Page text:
Science Reveals That Hitting Just 50 Percent of a Set of Twins Is Not, In Fact, Good Parenting

Science Reveals That Hitting Just 50 Percent of a Set of Twins Is Not, In Fact, Good Parenting
Illustration:Wellcome Collection (Fair Use)

A study out of Michigan State University that followed twins from birth has revealed that, in households where one twin received corporal punishment while the other did not, the twin who was hit fared worse in terms of socialization than the one who was not—something that should be fairly obvious, but I guess needed to be “proven.”

This article in the Austin American Stateman raises many more questions about the ethics and point of the two-part study, which involved 2,540 children, than it answers:

“Both the parents and the kids were asked questions about parenting experiences to confirm that it wasn’t just the child who was saying their parent was using physical punishment. The way the question is asked rules out the parents who lose control one time, she says. Instead it’s asking about frequency and considering parents who use physical punishment as their regular practice.”

These sets of twins, both fraternal and identical, range in age between 6-15 and are part of a whole host of studies centered on the role of genetics in behavior. The twins, who were not only hit by the people who are supposed to protect them but also hit with the knowledge that the person with whom they once shared a womb was somehow above this treatment, were, again quite obviously, more prone to aggression. I am only a doctor who studies the literary origin stories of fictional villains but I would say that is likely because they are furious about the unfairness of their circumstances in ways that they cannot articulate because they are six years old.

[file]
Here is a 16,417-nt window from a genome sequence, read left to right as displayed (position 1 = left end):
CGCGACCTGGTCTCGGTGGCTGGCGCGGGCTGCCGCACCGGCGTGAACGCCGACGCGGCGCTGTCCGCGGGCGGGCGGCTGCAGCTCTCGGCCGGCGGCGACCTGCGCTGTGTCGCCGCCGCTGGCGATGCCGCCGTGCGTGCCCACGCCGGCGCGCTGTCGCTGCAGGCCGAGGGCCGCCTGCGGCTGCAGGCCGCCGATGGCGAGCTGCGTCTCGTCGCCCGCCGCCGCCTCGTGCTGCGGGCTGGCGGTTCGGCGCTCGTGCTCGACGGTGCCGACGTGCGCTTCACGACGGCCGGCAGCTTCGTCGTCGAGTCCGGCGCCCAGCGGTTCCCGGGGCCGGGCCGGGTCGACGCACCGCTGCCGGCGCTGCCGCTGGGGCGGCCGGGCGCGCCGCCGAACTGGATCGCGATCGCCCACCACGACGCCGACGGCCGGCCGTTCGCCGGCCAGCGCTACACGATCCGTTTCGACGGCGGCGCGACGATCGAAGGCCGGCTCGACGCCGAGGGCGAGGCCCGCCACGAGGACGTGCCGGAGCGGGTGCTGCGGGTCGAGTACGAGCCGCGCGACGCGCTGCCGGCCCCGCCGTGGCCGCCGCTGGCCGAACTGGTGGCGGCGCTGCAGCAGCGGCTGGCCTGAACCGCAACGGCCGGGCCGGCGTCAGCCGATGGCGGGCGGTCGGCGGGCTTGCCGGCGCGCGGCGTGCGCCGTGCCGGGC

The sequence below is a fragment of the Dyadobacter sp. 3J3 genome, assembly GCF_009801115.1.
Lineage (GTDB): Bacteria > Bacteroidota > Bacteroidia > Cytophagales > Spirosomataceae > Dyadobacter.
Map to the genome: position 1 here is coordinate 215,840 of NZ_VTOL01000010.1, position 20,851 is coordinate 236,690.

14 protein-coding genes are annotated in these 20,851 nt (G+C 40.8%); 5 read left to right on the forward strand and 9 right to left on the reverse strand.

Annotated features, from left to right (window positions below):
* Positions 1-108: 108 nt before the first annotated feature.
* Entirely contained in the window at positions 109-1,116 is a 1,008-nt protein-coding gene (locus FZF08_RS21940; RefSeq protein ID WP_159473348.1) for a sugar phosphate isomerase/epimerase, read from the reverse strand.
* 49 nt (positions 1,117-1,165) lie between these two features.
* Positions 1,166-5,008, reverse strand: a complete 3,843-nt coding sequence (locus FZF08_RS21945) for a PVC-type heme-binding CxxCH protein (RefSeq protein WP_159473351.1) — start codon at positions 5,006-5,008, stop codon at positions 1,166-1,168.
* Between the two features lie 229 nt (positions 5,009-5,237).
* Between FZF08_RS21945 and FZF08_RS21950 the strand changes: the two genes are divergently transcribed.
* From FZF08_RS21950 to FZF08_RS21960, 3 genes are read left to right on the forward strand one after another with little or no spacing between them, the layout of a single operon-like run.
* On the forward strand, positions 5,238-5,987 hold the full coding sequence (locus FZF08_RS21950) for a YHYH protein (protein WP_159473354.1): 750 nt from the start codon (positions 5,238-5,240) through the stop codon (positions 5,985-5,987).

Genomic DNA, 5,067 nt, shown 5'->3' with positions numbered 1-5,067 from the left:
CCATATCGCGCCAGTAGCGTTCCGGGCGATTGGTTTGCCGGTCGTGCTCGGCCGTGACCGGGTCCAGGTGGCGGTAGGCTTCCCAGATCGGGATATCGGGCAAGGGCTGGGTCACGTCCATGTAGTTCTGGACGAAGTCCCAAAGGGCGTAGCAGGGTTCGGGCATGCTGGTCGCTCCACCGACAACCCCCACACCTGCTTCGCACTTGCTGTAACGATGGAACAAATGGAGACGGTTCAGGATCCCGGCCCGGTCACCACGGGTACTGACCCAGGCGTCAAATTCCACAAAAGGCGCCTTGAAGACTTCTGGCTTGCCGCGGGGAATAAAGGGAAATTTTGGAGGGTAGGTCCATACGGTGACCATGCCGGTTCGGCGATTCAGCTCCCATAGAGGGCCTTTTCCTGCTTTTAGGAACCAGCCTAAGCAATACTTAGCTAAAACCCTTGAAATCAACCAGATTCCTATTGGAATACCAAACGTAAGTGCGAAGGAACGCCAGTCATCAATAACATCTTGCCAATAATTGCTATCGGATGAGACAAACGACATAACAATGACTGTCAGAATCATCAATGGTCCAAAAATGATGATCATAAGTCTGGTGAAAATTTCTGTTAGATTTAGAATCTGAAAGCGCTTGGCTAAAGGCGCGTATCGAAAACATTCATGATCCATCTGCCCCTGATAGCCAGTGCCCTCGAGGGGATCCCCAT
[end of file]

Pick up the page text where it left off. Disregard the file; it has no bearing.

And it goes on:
The author of this study, however, Liz Gershoff, a professor at the University of Texas at Austin in the department of human development and family sciences, contends these behavior issues stem solely from the fact that spanking is bad which, yes, sure. Hitting is wrong and hitting children or puppies is more wrong still, but the fact that the spanking doctor is just accepting that one kid was somehow asking for it while the other one was not seems at least highly odd if not fucking alarming to a layperson:

“‘Parents do treat them as individuals and respond to their behavior differently,’ Gershoff says. The study didn’t conclude why one twin received spankings while the other did not or what the child did to illicit the harsher punishment.”

Look, it’s probably not my place to tell anyone how to do their science, but allow me to do just that. Instead of focusing on whether or not spanking works as a behavior modification aid when decades of evidence have proven it does not, it might be time to try and identify the reason that around half of all American parents still hit their children, in an attempt to reach and educate these people before the trajectory of their kids’ entire lives is shaped by ineffective at best and harmful at worst physical aggression.

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